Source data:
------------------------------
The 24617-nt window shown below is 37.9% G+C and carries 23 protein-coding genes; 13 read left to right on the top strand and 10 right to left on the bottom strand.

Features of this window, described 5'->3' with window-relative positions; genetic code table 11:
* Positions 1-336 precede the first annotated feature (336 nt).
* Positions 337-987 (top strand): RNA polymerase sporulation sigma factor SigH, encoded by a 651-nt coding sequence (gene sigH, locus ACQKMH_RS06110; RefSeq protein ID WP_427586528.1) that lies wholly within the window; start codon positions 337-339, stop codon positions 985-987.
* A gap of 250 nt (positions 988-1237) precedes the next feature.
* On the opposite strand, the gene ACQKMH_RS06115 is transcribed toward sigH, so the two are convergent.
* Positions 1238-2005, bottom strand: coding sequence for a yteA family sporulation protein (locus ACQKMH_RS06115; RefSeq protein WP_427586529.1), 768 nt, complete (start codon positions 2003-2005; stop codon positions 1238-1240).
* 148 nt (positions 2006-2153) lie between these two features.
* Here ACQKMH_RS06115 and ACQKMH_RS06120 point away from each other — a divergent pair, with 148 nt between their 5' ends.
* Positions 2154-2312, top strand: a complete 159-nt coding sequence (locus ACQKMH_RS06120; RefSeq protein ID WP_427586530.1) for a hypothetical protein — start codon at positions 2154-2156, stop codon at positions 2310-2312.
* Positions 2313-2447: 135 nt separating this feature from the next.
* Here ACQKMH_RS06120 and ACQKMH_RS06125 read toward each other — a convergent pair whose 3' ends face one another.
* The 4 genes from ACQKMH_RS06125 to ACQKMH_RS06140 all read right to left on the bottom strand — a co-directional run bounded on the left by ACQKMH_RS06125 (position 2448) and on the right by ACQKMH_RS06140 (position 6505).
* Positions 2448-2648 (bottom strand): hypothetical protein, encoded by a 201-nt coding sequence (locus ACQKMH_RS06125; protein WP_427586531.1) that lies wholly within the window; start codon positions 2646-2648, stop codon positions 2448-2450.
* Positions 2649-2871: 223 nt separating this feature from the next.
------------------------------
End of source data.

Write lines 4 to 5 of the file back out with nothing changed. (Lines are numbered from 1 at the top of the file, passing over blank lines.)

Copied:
* Positions 337-987 (top strand): RNA polymerase sporulation sigma factor SigH, encoded by a 651-nt coding sequence (gene sigH, locus ACQKMH_RS06110; RefSeq protein ID WP_427586528.1) that lies wholly within the window; start codon positions 337-339, stop codon positions 985-987.
* A gap of 250 nt (positions 988-1237) precedes the next feature.